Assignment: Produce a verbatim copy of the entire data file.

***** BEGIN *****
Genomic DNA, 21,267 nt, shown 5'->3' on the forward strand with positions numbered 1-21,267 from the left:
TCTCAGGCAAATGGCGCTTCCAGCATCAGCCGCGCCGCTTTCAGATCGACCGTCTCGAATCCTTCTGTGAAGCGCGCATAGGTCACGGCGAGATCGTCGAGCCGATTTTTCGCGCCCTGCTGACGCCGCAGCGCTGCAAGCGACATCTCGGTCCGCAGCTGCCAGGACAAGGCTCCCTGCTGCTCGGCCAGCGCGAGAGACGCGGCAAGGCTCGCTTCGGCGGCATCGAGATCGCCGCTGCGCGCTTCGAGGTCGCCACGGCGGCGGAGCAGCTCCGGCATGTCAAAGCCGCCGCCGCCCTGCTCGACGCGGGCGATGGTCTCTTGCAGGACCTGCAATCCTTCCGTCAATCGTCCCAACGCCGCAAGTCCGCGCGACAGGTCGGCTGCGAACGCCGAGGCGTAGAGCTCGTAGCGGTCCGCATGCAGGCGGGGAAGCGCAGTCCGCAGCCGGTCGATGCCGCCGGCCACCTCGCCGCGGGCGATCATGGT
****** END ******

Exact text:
Genomic DNA, 21,267 nt, shown 5'->3' on the forward strand with positions numbered 1-21,267 from the left:
TCTCAGGCAAATGGCGCTTCCAGCATCAGCCGCGCCGCTTTCAGATCGACCGTCTCGAATCCTTCTGTGAAGCGCGCATAGGTCACGGCGAGATCGTCGAGCCGATTTTTCGCGCCCTGCTGACGCCGCAGCGCTGCAAGCGACATCTCGGTCCGCAGCTGCCAGGACAAGGCTCCCTGCTGCTCGGCCAGCGCGAGAGACGCGGCAAGGCTCGCTTCGGCGGCATCGAGATCGCCGCTGCGCGCTTCGAGGTCGCCACGGCGGCGGAGCAGCTCCGGCATGTCAAAGCCGCCGCCGCCCTGCTCGACGCGGGCGATGGTCTCTTGCAGGACCTGCAATCCTTCCGTCAATCGTCCCAACGCCGCAAGTCCGCGCGACAGGTCGGCTGCGAACGCCGAGGCGTAGAGCTCGTAGCGGTCCGCATGCAGGCGGGGAAGCGCAGTCCGCAGCCGGTCGATGCCGCCGGCCACCTCGCCGCGGGCGATCATGGT